If you've discovered that you have missed your Traffic or Criminal court date in the General District Court, these are the steps that can be taken afterwards.
Find Out What Happened To Your Case
- To find out what happened to your case, go to the Clerk's Office in person, or call the Clerk's Office at the appropriate phone number. See the Contacts page for more information.
- For information on how to view your case status online, visit VACourts.gov.
- Most likely, either you were tried in your absence or an arrest warrant was issued because you failed to appear in court.
- If you were tried in your absence, find out what the sentence was in your case. You will need to pay the fine and costs within 90 calendar days to avoid interest and additional fees.
- If an arrest warrant was authorized, see the Arrest Warrant section below.
Appeal is the Only Sure Way to Get a New Trial
- If you feel the punishment was not fair or that you should have been found not guilty, you may want to obtain a new trial.
- The only sure way to do this is to note an appeal to the Fairfax Circuit Court.
- This must be done in writing to the General District Court within 10 calendar days of the date of conviction.
- If more than 10 calendar days have passed, then your opportunity to appeal the conviction for a new trial has been lost. You must pay the fine and costs to avoid interest and additional fees.
Motion to Rehear is not a new trial and does not stop or extend the Appeal Time Limit
- While you have a right to appeal the judge's decision within 10 calendar days of conviction, there is no right to have a rehearing on your charge.
- Granting such a motion is entirely in the discretion of the judge, and these motions are frequently denied.
- However, if you feel that the conviction or sentence was a mistake, you can file a Motion to Rehear within 60 calendar days of conviction.
- Filing for a rehearing will not extend the time for appeal, which means the right to appeal can be lost while waiting for the judge to hear your motion.
- If the judge grants your motion, a new trial will be scheduled on a later date.
- If the judge denies your motion, the conviction remains final.
- Any fines and costs ordered must be paid within 90 calendar days of the original conviction date and will be refunded if the disposition later changes.
If an Arrest Warrant is Authorized
If you have missed your court date and an arrest warrant has been authorized for your arrest because you did not appear, you will need to take some immediate steps to avoid making matters worse.
Quickly File a Motion to Withdraw the Arrest Warrant and Notify your Bonding Company or Supervised Release Counselor (if applicable)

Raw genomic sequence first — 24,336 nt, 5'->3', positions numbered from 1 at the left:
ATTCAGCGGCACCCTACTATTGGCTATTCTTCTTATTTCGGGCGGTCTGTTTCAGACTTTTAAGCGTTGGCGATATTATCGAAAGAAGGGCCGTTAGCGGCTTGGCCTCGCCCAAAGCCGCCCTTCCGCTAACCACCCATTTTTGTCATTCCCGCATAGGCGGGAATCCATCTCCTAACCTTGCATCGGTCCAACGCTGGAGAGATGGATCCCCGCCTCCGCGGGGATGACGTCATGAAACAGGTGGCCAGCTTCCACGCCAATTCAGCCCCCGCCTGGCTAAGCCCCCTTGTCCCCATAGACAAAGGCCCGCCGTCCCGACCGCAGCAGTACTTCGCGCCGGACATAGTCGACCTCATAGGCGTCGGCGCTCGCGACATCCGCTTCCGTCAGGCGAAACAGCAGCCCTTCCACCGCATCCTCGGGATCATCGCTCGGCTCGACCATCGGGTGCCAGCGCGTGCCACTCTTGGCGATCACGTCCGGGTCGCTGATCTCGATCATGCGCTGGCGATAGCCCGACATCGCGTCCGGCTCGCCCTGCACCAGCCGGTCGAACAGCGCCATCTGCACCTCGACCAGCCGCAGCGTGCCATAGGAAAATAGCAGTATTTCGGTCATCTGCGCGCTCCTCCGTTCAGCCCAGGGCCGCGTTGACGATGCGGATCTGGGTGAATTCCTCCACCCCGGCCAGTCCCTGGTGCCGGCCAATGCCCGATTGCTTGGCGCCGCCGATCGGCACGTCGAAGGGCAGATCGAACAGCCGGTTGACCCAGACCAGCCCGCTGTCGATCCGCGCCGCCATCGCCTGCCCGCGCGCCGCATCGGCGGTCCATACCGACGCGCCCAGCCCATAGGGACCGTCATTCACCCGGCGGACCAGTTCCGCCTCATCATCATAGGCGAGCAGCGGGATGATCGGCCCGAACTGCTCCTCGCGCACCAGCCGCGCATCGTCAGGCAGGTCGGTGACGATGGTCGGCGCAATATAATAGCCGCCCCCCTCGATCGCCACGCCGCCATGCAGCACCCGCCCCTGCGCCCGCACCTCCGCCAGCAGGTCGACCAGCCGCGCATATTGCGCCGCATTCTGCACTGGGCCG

- If you already have an attorney, you should contact him or her for assistance in filing a Motion to Withdraw the Bench Warrant or Failure to Appear Warrant.
- Your attorney may also be able to help you avoid being returned to jail if you had previously been released on a surety bond or through the court's supervised release program.
- Not appearing for a scheduled court date is a breach of your contract with the bonding company or the supervised release program and is generally grounds for your being returned to jail.
- If you do not have an attorney but are on bond, you may now want to consult an attorney for assistance. If not, you should immediately contact your bonding company or supervised release counselor and explain why you missed court and that you will return to court as described in the following paragraph to ask to have the arrest warrant withdrawn.
- As soon as possible, file a Motion to Withdraw the Bench Warrant or Failure to Appear Warrant with the Criminal or Traffic Clerk's Office (whichever is applicable). The success of such a motion depends on how quickly you move to correct the error that you have made.
- The motion should be put on the court docket as soon as possible (next court day, if at all possible). At the time of the motion there may also be a discussion with the judge about your need for the assistance of an attorney. If you feel that you are unable to afford an attorney, a request can be made at that time to be interviewed to see if you qualify for court-appointed counsel.
Take Immediate Action!! Failure to promptly address your failure to appear in court can result in a harsher penalty; a loss of your believability at trial; an embarrassing arrest in a public location such as in your neighborhood or at work; loss of your privilege to drive; and loss of your peace of mind. You should address this problem immediately.
This page is not intended to answer all questions about your rights after conviction and the impact of the conviction and sentence (including license loss.) If you have additional concerns, they should be referred to an attorney.